Why Can't I Buy B-17 Vitamins?

Vitamin B17, also known as laetrile or amygdalin, has raised a lot of controversy among consumers and health professionals alike. This supplement has been banned by the FDA for decades, but it continues to make headlines. While it's true that you can't purchase vitamin B17, you can get it from food.

There is no such thing as "vitamin B17." (Image: Elizaveta Elesina/iStock/GettyImages)

Tip

There is no such thing as "vitamin B17." Dietary supplements marketed under this name contain amygdalin and laetrile, two potentially toxic compounds.

After consumption, these substances are broken down into cyanide. There have been several cases of cyanide poisoning following the ingestion of amygdalin tablets. Seizures, abnormal heart rhythm, headache, confusion and coma are all common side effects. Ingesting as little as 50 milligrams can be fatal.

Why Is Vitamin B17 Illegal?

Apricot kernels, lima beans, bitter almonds and apple seeds have one thing in common: They all contain amygdalin. After ingestion, this bitter substance is converted to hydrogen cyanide, a chemical compound that may cause severe toxicity. As the National Cancer Institute points out, cyanide is thought to induce cancer cell death, although current evidence doesn't support these claims.

Laetrile is a synthetic form of amygdalin. This artificial compound has been used in cancer treatment since the '70s, according to a July 2018 review published in Biochemistry and Biophysics Reports. Both amygdalin and laetrile are marketed under the name vitamin B17. However, neither is an actual vitamin.

Proponents say that amygdalin may inhibit tumor growth, kill cancer cells, reduce blood pressure and increase life expectancy, among other benefits. Unfortunately, these claims lack scientific evidence. In fact, amygdalin tablets and other similar products may cause poisoning.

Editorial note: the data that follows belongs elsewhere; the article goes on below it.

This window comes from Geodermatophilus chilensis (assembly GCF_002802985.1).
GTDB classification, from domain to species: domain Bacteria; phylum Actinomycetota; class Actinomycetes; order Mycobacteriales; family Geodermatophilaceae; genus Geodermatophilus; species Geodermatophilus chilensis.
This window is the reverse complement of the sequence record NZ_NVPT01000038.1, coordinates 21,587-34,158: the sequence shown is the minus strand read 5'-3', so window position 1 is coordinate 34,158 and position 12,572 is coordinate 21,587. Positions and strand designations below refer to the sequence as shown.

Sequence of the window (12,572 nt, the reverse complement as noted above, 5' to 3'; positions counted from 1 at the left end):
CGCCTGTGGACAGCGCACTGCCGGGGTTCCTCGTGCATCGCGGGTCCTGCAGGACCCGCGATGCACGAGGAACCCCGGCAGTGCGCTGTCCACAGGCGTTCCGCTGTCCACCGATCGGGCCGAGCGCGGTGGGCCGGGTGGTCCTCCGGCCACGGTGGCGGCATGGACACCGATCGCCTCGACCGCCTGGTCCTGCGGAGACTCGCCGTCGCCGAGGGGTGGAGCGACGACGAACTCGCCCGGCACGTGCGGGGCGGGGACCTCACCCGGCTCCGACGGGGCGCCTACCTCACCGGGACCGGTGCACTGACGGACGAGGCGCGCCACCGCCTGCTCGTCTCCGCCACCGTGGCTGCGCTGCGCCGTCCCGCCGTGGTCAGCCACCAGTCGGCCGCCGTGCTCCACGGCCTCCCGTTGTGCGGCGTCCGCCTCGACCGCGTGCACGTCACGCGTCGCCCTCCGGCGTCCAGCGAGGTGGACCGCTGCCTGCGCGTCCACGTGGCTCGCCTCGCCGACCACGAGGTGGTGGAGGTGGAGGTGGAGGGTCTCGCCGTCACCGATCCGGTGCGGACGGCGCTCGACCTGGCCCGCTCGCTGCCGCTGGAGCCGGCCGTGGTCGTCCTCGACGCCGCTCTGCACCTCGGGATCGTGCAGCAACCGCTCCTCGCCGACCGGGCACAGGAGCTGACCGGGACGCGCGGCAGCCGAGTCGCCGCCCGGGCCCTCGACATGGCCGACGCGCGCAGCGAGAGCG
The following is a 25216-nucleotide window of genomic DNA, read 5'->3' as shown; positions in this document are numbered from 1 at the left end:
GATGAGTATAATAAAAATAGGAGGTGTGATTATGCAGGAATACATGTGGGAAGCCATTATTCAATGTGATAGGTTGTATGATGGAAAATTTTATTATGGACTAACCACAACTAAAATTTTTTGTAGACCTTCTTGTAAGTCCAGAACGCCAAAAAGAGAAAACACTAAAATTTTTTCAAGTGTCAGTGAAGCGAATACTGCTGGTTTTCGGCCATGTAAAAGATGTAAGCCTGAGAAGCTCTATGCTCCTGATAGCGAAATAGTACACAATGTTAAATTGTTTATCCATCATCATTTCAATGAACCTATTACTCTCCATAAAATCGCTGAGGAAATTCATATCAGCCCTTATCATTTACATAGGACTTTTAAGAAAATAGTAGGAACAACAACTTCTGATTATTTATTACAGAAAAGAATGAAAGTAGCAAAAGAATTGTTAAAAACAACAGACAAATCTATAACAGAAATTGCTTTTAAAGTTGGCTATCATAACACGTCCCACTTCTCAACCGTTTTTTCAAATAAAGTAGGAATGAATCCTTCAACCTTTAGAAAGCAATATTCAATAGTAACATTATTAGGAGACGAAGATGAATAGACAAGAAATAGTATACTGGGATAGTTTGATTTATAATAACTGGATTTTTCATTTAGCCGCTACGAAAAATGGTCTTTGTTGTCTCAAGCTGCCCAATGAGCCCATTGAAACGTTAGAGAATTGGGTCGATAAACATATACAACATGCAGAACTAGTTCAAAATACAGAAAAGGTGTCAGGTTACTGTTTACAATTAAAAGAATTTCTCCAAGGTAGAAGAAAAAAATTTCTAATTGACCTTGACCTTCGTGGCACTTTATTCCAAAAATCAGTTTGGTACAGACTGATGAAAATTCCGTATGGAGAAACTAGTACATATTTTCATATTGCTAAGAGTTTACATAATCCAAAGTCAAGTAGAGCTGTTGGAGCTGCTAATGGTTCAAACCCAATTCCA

In August 2017, the journal Case Reports in Emergency Medicine described a case of cyanide toxicity from amygdalin supplements. A 73-year-old woman took 500 milligrams of vitamin B17 per day for pancreatic cancer. About 45 minutes after the first dose, she experienced dizziness, abnormal heart rhythm, stomach pain, confusion and other symptoms. The patient went to the ER where she received treatment.

As the researchers note, amygdalin tablets are about 40 times more concentrated than the injectable form. A vitamin B17 supplement containing 500 milligrams of this compound can have up to 30 milligrams of cyanide. Most times, 50 milligrams of cyanide are enough to kill a person. Cardiac arrest, seizures, cell death and coma are all potential side effects.

Warning

Most claims surrounding the so-called vitamin B17 lack scientific evidence.

Amygdalin is unlikely to suppress tumor growth and cure cancer, according to a April 2016 review featured in the journal Phytomedicine. More research is needed to assess its safety and therapeutic properties. The review authors also state that purified amygdalin may not cause toxicity when used in therapeutic doses.

B17 Vitamin Side Effects

The so-called vitamin B17 has no proven benefits. A few studies cited by the American Cancer Institute suggest that amygdalin may decrease tumor size and improve cancer symptoms, but its effects are temporary.

Those taking a vitamin B17 supplement may experience adverse reactions ranging from mild to severe. These include but are not limited to:

  • Headaches
  • Nerve damage
  • Difficulty walking
  • Low oxygen levels in the blood
  • Nausea and vomiting
  • Confusion